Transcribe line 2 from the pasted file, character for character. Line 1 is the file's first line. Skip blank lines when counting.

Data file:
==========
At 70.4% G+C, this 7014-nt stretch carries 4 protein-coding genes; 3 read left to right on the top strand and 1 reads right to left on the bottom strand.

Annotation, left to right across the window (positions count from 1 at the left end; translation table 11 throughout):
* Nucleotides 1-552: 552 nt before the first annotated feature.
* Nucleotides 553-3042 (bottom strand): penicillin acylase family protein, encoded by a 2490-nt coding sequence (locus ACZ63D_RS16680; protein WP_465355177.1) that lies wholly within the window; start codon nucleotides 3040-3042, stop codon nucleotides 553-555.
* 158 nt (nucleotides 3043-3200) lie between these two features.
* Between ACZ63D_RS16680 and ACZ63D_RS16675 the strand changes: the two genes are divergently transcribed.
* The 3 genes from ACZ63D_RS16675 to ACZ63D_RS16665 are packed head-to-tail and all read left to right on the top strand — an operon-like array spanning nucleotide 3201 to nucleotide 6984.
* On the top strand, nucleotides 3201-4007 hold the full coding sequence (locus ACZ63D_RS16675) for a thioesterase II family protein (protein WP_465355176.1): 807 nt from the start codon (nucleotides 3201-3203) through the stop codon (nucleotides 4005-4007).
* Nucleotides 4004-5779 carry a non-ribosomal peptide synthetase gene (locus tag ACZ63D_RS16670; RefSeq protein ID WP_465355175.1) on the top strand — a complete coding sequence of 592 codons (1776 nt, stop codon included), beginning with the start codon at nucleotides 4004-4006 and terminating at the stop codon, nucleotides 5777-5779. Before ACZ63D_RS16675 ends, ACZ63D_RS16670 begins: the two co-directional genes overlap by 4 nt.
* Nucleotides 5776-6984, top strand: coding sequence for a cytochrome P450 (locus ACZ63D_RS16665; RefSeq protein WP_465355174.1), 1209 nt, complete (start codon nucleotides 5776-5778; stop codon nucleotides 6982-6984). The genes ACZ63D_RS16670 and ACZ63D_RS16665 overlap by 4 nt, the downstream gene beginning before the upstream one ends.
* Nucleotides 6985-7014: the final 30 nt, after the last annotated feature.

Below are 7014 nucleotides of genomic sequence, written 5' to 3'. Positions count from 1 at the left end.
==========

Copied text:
Annotation, left to right across the window (positions count from 1 at the left end; translation table 11 throughout):